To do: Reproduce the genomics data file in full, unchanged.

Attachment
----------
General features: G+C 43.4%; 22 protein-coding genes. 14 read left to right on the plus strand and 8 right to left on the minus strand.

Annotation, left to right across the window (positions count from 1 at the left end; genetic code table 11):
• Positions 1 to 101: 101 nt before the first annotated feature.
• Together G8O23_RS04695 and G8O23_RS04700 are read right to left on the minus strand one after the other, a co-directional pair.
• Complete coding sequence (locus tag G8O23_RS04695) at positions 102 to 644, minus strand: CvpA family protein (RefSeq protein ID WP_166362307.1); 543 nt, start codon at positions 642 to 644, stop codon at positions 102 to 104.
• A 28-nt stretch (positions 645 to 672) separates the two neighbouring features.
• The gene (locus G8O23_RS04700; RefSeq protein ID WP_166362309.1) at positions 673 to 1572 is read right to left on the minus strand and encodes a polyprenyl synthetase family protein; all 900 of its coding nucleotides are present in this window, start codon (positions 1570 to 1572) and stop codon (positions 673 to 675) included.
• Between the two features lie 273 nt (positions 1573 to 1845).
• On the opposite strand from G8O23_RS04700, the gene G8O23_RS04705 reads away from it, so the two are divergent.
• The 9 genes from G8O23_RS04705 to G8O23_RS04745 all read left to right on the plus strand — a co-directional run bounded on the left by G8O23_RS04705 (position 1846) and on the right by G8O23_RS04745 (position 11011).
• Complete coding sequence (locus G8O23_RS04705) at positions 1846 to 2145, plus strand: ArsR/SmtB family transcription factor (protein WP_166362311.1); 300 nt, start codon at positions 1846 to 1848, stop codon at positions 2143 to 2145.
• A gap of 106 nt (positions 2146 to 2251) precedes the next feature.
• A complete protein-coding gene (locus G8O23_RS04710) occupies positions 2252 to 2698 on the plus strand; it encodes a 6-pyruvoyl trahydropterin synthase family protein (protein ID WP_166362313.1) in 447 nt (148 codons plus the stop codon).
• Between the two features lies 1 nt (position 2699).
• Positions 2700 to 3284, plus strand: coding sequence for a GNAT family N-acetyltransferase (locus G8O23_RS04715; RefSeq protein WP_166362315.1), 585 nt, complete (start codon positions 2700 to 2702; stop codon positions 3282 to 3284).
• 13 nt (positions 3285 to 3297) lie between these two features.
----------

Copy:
General features: G+C 43.4%; 22 protein-coding genes. 14 read left to right on the plus strand and 8 right to left on the minus strand.

Annotation, left to right across the window (positions count from 1 at the left end; genetic code table 11):
• Positions 1 to 101: 101 nt before the first annotated feature.
• Together G8O23_RS04695 and G8O23_RS04700 are read right to left on the minus strand one after the other, a co-directional pair.
• Complete coding sequence (locus tag G8O23_RS04695) at positions 102 to 644, minus strand: CvpA family protein (RefSeq protein ID WP_166362307.1); 543 nt, start codon at positions 642 to 644, stop codon at positions 102 to 104.
• A 28-nt stretch (positions 645 to 672) separates the two neighbouring features.
• The gene (locus G8O23_RS04700; RefSeq protein ID WP_166362309.1) at positions 673 to 1572 is read right to left on the minus strand and encodes a polyprenyl synthetase family protein; all 900 of its coding nucleotides are present in this window, start codon (positions 1570 to 1572) and stop codon (positions 673 to 675) included.
• Between the two features lie 273 nt (positions 1573 to 1845).
• On the opposite strand from G8O23_RS04700, the gene G8O23_RS04705 reads away from it, so the two are divergent.
• The 9 genes from G8O23_RS04705 to G8O23_RS04745 all read left to right on the plus strand — a co-directional run bounded on the left by G8O23_RS04705 (position 1846) and on the right by G8O23_RS04745 (position 11011).
• Complete coding sequence (locus G8O23_RS04705) at positions 1846 to 2145, plus strand: ArsR/SmtB family transcription factor (protein WP_166362311.1); 300 nt, start codon at positions 1846 to 1848, stop codon at positions 2143 to 2145.
• A gap of 106 nt (positions 2146 to 2251) precedes the next feature.
• A complete protein-coding gene (locus G8O23_RS04710) occupies positions 2252 to 2698 on the plus strand; it encodes a 6-pyruvoyl trahydropterin synthase family protein (protein ID WP_166362313.1) in 447 nt (148 codons plus the stop codon).
• Between the two features lies 1 nt (position 2699).
• Positions 2700 to 3284, plus strand: coding sequence for a GNAT family N-acetyltransferase (locus G8O23_RS04715; RefSeq protein WP_166362315.1), 585 nt, complete (start codon positions 2700 to 2702; stop codon positions 3282 to 3284).
• 13 nt (positions 3285 to 3297) lie between these two features.